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What have you learned that improved your sewing dramatically?
Things that aren't necessarily in the sewing books ...
marymary86
marymary86
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Georgia USA
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Date: 6/6/14 5:19 PM

I learned to match stitching lines (which sometimes means you don't line up the edges of the fabric).

For example when sewing a shoulder seam, I take care to match the stitching lines. This means the corners don't always line up perfectly. I forgot about that until I basted a Jalie T shirt together this afternoon. The pattern has been beautifully drafted so that the entire corners match up making the stitching lines match up. (Jalie 2005 in case you are curious.)

I noticed a big improvement in my sewing after I started doing that.

How about you?

------
Mary


zynx1234
zynx1234
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Date: 6/6/14 5:26 PM

I have learned to not be afraid and actually sew. I always made excuses for myself like "I am not good enough for expensive fabric, pattern or complicated designs" but I will never be good enough unless I JUST DO IT. So I JUSt DO IT. And I am a better sewer for taking on the challenges.

beauturbo
beauturbo
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Date: 6/6/14 5:41 PM

To know what fabrics would go and work with what kind of shape and style of garments ahead of time. Lots less waders that way. I took me about 5 or 6 years a long time ago to do that though!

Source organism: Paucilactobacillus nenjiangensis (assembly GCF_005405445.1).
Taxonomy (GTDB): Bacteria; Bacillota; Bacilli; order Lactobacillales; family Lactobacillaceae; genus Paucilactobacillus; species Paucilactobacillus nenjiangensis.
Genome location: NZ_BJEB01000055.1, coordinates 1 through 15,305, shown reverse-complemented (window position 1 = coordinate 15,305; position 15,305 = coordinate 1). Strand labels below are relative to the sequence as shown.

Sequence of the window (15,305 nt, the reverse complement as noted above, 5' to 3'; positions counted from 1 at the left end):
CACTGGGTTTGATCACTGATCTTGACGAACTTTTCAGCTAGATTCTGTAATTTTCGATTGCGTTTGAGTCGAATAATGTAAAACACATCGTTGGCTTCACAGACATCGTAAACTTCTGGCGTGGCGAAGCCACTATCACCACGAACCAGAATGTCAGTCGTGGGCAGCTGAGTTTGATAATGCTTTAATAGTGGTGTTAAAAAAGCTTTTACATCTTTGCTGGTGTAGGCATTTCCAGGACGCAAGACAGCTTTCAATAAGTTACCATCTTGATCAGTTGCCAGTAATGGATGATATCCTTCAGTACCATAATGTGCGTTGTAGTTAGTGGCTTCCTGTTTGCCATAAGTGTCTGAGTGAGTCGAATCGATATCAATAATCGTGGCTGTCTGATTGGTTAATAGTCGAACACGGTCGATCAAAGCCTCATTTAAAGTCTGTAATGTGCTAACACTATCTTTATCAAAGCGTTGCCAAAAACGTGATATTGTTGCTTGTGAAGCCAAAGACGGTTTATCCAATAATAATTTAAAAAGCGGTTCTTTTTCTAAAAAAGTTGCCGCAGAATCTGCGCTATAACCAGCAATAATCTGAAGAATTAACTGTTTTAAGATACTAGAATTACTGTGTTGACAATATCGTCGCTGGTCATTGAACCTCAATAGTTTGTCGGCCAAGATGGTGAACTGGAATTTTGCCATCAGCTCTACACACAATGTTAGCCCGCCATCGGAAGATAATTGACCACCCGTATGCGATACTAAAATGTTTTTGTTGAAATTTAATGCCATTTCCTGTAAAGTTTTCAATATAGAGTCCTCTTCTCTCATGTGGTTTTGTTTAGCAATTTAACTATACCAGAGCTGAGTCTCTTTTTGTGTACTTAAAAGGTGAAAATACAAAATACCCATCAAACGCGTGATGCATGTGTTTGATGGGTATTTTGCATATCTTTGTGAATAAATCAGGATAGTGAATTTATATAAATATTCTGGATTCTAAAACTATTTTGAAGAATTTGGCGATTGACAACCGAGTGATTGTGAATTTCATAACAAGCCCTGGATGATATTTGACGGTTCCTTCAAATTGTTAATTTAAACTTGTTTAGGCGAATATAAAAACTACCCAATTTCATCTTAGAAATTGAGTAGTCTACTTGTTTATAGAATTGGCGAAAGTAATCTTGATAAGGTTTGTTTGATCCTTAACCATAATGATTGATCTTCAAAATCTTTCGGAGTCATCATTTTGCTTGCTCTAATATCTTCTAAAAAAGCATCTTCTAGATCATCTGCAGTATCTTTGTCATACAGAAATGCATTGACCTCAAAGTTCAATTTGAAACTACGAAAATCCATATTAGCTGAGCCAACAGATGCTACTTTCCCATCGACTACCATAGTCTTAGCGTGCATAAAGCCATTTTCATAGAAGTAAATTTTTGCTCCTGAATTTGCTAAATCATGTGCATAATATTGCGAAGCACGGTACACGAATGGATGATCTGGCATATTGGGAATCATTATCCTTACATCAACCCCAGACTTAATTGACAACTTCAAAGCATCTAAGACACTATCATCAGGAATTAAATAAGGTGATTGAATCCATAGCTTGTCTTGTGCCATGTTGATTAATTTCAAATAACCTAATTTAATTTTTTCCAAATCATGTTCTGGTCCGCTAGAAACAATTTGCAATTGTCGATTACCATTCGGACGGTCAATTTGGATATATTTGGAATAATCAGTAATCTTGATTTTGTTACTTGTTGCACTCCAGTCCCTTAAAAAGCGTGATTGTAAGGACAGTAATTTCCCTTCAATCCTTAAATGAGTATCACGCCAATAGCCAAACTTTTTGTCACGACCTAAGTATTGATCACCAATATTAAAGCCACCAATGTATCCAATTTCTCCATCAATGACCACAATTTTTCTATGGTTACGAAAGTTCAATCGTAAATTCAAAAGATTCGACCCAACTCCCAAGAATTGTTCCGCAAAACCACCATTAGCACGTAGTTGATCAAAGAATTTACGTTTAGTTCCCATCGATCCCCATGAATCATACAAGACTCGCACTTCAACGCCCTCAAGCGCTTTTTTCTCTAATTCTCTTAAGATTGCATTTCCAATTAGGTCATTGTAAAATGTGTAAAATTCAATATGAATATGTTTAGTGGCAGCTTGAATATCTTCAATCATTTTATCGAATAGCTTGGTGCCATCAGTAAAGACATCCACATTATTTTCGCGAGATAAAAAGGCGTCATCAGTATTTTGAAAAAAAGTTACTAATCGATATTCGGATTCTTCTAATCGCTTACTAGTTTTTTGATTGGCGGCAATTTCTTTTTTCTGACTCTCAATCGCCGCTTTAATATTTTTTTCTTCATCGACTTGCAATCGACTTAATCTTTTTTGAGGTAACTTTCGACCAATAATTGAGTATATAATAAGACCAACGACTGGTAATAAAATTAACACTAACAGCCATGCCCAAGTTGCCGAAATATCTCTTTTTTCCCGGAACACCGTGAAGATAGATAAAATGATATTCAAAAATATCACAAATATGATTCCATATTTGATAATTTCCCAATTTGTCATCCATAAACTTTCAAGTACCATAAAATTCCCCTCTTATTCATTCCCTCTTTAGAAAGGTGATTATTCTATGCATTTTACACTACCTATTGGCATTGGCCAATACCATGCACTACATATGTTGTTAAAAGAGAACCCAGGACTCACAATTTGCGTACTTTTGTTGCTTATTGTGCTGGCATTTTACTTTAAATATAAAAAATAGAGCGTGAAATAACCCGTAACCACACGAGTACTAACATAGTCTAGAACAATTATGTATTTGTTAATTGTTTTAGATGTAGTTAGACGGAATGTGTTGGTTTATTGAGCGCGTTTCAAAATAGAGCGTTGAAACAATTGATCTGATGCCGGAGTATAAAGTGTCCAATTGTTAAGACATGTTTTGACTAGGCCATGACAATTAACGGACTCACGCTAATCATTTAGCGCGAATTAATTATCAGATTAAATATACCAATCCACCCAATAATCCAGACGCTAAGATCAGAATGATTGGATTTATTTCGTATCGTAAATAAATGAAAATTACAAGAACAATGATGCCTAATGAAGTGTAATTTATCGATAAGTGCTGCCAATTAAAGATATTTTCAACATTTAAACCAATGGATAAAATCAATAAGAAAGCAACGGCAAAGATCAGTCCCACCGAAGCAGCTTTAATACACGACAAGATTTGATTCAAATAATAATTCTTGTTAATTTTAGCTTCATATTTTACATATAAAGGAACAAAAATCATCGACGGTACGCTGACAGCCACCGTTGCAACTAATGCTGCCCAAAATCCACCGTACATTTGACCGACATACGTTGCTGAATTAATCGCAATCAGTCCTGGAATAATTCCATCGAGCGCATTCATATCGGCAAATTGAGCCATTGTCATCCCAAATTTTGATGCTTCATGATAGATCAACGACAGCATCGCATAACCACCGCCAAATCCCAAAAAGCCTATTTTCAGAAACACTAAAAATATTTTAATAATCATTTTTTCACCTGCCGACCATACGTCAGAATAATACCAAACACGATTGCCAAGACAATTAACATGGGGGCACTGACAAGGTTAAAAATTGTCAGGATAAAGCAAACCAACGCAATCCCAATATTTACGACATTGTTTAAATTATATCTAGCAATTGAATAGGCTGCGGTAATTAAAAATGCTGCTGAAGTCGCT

To try on all major clothing styles for real, on my real body first, in the stores, in a real dressing room in front of a mirror to see what they are going to look like and feel on my body, and then only buy sewing patterns for close styled ones I know I even like that way first on me.

To look at the Pattern Envelope front Photo of a model in it, or a lovely hand drawn fashion illustration of an artist's style rendering of it, and then afterwards, kind of just wipe that memory out of my mind, and look at and consider only more the technical black and white simple line drawing of it instead.

So even though those 3 are not actual sewing things at all, as not cutting or sewing then even yet, those 3 things and all choices made in even those first, actually are more important to me each and every time, if I'm going to like what I have sewn in the end and be thrilled in wearing what I have sewn, in the finished garment, more than really any particular sewing skill or maybe even the time put into it most times.

Kwaaked
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Date: 6/6/14 6:07 PM

I can't sew a garment any worse then RTW. My seams at least aren't popping and really wonky.

Rest is gravy.

PattyE
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PattyE  Friend of PR
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In reply to marymary86 <<
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Date: 6/6/14 6:09 PM

I learned this a looong time ago...like decades ago...